I bought a home, now what?

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A few months ago I wrote about how I bought a condo. Despite how much I prepared, there was no way for sure to tell what would happen after I closed. Well, some things went according to plan, but some other things came up that were a bit annoying.

As a money guy, it was easy for me to make sure we had budgeted enough for closing costs and furniture. We even had some extra money available just in case something came up (something did). But what I quickly found is that everyone seems to have an opinion about real estate. I’m not talking about real estate bulls or bears, I mean, literally everyone will say something about your purchasing decision and it won’t always be positive.

I bought a home

Prepare to be judged

From my personal experience, I found that I was judged about my decision to buy a home. I’ve already stated that it would have been cheaper if I remained a renter so I can’t help but laugh whenever someone tells me I got a deal since I paid less than $500K for a 2-bedroom condo. What? You think I got a deal? I don’t think I got a deal. I bought a box in the sky that was over $400,000!

On the flip side of things, I also had people judging me because I purchased a condo. How can you live without green space they ask? It’s too small, you have no locker, you have to pay maintenance fees. Some of those people also thought I paid too much for my condo or were concerned about how it won’t appreciate as much as a house.

I got news for you; I don’t care what you think. My wife and I purchased what fit our lifestyle, and we did it within budget. Nevermind the fact that My wife and I had a 50% down payment, and we have no serious money worries or debt.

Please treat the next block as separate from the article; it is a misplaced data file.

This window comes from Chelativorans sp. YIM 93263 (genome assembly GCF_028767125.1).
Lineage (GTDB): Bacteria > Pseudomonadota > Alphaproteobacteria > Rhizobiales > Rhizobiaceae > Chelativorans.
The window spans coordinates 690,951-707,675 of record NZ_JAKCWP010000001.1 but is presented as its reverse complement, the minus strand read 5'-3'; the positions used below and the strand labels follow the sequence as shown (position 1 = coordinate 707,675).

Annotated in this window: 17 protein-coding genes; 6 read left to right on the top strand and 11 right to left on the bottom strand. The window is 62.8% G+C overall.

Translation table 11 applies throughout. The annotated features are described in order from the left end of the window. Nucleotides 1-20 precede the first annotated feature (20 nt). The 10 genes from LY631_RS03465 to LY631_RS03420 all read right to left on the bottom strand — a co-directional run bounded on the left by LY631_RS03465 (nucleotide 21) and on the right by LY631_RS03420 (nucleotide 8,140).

Costs start to add up

Once we moved in, costs began to add up. We anticipated painting and new furniture so we put aside some money for it, but that doesn’t mean I enjoyed spending all the cash. Here’s a look at some of the expenses we had to pay for when we moved in.

  • $1,000 – painter
  • $500 – dining table
  • $350 – dining table chairs
  • $2,600 – couch
  • $1,500 – new blinds
  • $300 – side table
  • $100 – new light bulbs
  • $500 – miscellaneous kitchen / bathroom stuff
  • $200 – supplies for minor repairs
  • $100 – cleaning supplies

All in, I spent about $6,250 to date which isn’t too bad, but I also still need to get a few more things that could cost me another $1,000. The good thing about living in a condo is that I’m not tempted to buy things for my home just for the sake of buying them. If I had a house, I imagine I would be want to furnish rooms I don’t even use. I’m not a minimalist, but I’m already seeing the advantages of having less stuff.

The above list doesn’t even include property tax ($1,500 for the remainder of the year) or my maintenance fees ($500 per month). Again these expenses were expected, but you can see how things can add up fast if you’re not prepared

What you can’t prepare for

Immediately after I moved in, I started to notice a few small things that annoyed me or needed repairs. My standup shower was leaking, the light bulbs were dim, and one of my door handles only opened when turned upwards.

I figured out that the shower just needed some new caulking. At first, I was hesitant to admit this because I was a bit intimidated by that kind of repair job. I quickly realized it was a simple job and easy to do on my own.

With the door handle, I thought it was installed wrong so I just took it apart but I then noticed it actually wasn’t working properly. Installing a new one was pretty painless.